“I was a general manager over eight departments, 80 people (at Hawk’s Nest GC, Vero Beach, Fla.), so I had four years of understanding that you have a lot of different challenges,” Arraya continues. “But one thing was constant: Understanding what makes people tick helps them maximize themselves in the workplace.”

Arraya also believes that a good culture necessitates a proper work/life balance. He wants his crew members to spend more time with their families than with Bellerive’s fairways. He wants the same for the entire industry.

“Culture is about having a balance. If you’re always here, that’s a problem,” Arraya says. “The time will come when we have to ramp up for the championship. But you can always find something to do on the golf course. You could get a mobile home and live out here, be here all the time. That’s not balanced. We’re moving into a progressive world. Young kids are coming into the industry and the industry needs to change. If you really want to promote culture you can’t be working 90-hour workweeks. I’ll do everything I can in my time in the industry to change that, whether I’m at Bellerive or somewhere else.”

“Led by legacy”

Bellerive CC has a proud history, and was first established as a club in 1897, with the golf course, a Robert Trent Jones design, constructed 63 years later in 1960. The course underwent a renovation in 2005, led by RTJ’s son Rees Jones. Previous tournaments include the 1965 U.S. Open (won by Gary Player); the 1992 PGA Championship (won by Nick Price); the 2001 WGC-American Express Championship (cancelled in the wake of Sept. 11); the 2004 U.S. Senior Open (won by Peter Jacobsen); the 2008 BMW Championship (won by Camilo Villegas); and the 2013 Senior PGA Championship (won by Koki Idoki.)

The course’s motto is “Led by legacy,” and that legacy has brought an all-star crew of up-and-comers to the course, including assistant superintendents Jared Brewster (previously at Augusta National and Victoria National), Nick White (previously at Alotian Club and the National Golf Club of Kansas City) and the young Matthew Lennon, returning to the site of his internship after graduating from Michigan State University last spring.

St. Louis is well known for its hot, humid summers. The greens at Bellerive are A-4 bentgrass and the fairways are Meyer zoysiagrass, which can thrive in the heat with aggressive management. It’s all hands on deck when temperatures surpass 90 and humidity rises, says Assistant Superintendent Jared Brewster.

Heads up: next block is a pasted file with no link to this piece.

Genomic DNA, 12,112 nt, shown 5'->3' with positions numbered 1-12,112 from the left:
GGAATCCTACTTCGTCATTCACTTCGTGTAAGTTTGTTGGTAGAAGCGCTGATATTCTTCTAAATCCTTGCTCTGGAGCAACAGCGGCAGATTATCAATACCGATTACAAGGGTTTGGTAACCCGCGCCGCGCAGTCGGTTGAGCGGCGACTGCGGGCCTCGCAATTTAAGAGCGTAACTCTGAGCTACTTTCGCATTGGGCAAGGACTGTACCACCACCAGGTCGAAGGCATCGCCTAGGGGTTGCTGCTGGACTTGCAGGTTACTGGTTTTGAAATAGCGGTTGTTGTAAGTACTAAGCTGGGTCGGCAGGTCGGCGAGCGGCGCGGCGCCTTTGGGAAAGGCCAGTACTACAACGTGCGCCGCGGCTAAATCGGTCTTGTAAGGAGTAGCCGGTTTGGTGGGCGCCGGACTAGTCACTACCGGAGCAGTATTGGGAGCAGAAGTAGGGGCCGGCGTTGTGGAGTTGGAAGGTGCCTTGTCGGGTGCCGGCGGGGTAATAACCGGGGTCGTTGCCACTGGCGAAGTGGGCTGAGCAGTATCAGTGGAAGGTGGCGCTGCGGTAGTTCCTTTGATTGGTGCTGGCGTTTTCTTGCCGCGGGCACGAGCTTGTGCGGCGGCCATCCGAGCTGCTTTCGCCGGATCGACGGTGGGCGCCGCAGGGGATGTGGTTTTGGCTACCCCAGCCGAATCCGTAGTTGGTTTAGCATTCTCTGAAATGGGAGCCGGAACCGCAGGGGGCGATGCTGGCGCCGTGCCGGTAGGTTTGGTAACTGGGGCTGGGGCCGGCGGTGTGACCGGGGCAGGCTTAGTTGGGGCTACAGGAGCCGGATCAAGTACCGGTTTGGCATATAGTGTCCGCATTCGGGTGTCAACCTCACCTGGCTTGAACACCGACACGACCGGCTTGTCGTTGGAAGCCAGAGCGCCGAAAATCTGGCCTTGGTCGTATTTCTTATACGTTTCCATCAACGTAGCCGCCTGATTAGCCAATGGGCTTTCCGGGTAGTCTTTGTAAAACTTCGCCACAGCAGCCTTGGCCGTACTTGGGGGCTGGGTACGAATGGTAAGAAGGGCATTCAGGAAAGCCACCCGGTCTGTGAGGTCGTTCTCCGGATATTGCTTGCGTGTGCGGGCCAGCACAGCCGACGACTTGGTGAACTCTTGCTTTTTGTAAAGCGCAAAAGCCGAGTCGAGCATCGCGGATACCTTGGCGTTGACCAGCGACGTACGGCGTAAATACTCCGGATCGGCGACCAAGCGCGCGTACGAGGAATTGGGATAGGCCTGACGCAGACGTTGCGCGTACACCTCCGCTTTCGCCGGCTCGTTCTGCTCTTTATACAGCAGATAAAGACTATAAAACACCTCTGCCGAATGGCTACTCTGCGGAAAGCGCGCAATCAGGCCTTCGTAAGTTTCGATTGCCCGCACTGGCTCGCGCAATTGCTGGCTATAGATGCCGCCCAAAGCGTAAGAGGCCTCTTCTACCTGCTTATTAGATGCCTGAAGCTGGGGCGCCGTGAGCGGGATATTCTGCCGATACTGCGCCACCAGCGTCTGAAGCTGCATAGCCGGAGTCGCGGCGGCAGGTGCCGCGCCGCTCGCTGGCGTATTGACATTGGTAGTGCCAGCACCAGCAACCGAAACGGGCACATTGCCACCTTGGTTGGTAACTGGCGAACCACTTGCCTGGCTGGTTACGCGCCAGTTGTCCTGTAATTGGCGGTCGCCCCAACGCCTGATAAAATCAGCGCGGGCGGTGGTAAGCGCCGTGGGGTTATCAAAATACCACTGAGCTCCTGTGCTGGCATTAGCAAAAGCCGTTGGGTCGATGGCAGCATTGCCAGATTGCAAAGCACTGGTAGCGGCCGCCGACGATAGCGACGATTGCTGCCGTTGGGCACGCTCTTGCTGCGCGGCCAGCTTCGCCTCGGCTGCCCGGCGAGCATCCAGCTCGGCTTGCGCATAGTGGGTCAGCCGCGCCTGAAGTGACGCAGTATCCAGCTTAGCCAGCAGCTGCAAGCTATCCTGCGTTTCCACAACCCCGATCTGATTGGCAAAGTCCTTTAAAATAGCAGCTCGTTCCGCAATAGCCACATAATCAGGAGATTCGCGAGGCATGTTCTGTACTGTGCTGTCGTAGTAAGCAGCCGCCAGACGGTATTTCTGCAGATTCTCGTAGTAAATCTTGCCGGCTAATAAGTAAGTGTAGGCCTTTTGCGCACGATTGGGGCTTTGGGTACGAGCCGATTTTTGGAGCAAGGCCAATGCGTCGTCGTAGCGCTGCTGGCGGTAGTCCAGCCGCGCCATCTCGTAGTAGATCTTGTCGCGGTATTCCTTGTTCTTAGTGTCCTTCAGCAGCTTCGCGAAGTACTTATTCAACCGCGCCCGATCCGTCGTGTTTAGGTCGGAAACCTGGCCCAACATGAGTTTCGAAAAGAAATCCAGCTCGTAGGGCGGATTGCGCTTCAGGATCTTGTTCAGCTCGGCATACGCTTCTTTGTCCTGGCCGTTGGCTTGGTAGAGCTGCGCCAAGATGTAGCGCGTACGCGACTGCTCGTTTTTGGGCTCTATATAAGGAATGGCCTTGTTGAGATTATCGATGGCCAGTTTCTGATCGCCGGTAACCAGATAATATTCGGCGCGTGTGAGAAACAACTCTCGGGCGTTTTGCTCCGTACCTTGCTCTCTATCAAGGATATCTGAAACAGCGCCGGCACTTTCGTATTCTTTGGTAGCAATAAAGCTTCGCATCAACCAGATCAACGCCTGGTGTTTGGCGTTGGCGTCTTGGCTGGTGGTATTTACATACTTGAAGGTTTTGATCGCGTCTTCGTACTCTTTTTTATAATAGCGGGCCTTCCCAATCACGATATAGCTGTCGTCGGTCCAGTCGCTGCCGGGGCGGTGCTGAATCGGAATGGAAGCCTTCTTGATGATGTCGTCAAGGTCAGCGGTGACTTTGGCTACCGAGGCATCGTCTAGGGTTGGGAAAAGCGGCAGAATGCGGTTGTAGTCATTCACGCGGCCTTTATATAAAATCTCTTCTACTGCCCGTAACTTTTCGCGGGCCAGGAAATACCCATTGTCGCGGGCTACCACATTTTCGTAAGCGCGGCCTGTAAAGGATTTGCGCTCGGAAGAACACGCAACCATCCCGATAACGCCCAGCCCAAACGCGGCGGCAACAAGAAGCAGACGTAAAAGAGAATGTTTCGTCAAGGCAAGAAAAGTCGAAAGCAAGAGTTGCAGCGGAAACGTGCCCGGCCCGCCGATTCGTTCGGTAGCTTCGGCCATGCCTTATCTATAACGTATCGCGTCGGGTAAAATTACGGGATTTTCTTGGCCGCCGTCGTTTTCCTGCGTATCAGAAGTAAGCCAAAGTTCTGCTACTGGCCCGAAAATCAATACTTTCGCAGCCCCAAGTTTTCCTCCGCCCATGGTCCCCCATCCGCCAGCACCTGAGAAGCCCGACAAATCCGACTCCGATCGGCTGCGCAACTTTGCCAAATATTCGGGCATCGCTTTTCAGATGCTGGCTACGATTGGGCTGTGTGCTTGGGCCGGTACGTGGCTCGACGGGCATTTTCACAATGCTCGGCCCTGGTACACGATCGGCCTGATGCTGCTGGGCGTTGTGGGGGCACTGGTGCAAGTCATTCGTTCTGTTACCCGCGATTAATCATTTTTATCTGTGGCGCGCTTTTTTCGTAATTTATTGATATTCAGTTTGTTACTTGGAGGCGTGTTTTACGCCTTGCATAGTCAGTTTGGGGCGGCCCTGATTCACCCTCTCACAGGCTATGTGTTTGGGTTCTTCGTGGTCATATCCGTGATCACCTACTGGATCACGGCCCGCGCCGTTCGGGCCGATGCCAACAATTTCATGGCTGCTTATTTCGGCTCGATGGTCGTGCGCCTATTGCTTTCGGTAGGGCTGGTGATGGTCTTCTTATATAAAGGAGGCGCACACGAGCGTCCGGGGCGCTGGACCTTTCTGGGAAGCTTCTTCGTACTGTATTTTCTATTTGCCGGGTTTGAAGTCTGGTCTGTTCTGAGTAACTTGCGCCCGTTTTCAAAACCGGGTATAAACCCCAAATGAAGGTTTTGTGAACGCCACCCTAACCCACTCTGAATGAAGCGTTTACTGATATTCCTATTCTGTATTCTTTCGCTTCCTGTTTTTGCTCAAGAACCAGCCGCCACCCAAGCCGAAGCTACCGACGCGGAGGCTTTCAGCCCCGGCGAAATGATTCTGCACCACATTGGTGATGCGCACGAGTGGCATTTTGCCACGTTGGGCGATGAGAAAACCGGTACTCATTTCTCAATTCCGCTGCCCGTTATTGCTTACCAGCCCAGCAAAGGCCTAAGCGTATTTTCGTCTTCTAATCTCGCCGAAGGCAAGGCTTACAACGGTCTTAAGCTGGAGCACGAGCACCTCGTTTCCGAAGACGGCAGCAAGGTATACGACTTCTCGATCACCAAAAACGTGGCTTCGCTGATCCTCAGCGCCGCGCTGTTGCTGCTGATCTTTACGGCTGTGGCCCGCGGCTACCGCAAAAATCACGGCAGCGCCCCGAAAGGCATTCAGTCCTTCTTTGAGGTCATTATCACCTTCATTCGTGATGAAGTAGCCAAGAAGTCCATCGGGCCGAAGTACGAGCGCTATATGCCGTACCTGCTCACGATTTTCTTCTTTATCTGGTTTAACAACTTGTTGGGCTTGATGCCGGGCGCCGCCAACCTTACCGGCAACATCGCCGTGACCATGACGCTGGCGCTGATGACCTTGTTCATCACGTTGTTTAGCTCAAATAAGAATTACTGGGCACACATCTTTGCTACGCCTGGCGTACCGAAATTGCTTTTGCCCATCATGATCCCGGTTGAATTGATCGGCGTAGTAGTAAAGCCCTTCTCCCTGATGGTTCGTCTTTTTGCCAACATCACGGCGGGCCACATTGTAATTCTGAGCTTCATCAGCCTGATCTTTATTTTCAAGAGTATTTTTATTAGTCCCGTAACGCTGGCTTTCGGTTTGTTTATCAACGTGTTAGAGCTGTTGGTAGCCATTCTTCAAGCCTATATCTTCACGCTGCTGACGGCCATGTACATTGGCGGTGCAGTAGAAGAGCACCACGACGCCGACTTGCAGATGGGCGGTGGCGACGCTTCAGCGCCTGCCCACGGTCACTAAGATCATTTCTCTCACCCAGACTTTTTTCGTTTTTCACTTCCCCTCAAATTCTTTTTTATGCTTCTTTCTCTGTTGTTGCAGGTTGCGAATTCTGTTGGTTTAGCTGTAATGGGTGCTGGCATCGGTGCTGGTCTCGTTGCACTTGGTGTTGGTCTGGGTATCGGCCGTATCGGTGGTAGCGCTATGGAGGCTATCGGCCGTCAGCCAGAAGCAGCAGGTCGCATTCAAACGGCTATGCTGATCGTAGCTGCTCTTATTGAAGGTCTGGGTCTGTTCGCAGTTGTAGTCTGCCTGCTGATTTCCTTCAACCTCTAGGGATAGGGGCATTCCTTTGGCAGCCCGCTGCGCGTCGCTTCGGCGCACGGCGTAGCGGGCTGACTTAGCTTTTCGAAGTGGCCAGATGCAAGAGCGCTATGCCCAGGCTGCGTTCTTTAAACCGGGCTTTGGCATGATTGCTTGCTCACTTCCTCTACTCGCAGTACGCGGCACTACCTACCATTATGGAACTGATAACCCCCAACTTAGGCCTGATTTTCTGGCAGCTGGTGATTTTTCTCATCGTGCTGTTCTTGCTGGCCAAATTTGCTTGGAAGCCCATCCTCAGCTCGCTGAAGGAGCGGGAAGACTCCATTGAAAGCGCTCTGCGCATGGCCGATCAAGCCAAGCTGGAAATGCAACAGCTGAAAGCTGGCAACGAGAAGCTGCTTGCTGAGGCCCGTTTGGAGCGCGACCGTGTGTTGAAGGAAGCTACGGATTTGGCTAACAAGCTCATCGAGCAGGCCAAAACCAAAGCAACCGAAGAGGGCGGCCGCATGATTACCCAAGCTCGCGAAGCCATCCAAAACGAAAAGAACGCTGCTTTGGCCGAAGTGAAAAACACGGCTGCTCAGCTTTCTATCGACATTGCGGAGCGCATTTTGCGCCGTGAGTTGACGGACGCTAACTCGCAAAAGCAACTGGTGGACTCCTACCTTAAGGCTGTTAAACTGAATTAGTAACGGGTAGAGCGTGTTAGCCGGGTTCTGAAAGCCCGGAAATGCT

“We were one of the hottest cities in America last year — we had a day when it got up to 116 degrees in July,” says Brewster. “We’re trying to get the greens prepared for the tournament, because the goal isn’t just to have the best possible conditions for the tournament, but also to still have a course left when they leave.”

“It’s a team mentality here, that’s really a big thing for us,” says fellow Assistant Nick White. “I wanted a job where I felt like I could provide input where I could be an assistant to the superintendent. Carlos sees it the same way. He wants to help us improve our careers and help us, eventually, become superintendents.”

That “newborn feeling”

Arraya loves what he calls the “newborn feeling” of seeing the course getting freshly manicured each morning. But it’s all secondary to seeing his crew each morning rolling in to punch the clock.

“So many times, you talk to people in our industry and they love golf, or they love being outside. I love grass and the golf course, but the people are just so important to me,” Arraya says. “I love people. I want to connect to people. I want to know what makes them motivated, what makes them frustrated, what makes them maximize who they are.”

Arraya rarely has a bad day anymore. His perspective has changed since the death of his son.

“What’s a bad day? The members are upset because we didn’t hit a standard?” Arraya shakes his head. “When you go through a tragic loss like I did with my son, that pales in comparison. When we moved here, (Isaih) decided to stay in Florida working at a golf course, and he didn’t know what he wanted to do. He called me, and he said, ‘Dad, I know now that I love it.’ And I’m thinking to myself, ‘Boy, I did all this work… I don’t want you to get into this business.’ But we connected. And then God called, and he had a responsibility to honor that call.”

There is good news, he says: Six people on the Bellerive staff are expecting babies. One of those babies is due on Isaih’s birthday.

“It’s all interconnected. You and I live like tomorrow is guaranteed. We talk, we make plans, and then…” Arraya snaps his fingers. “It allows you to put things in perspective.”

The 2018 PGA Championship tees off Aug. 6.

Happy birthday, Isaih.

Photos by: Seth Jones (1, 3); Rusty Wilson (2)

For more on the 2018 PGA Championship preview, check out the stories of a few of the championship’s some 150 volunteers.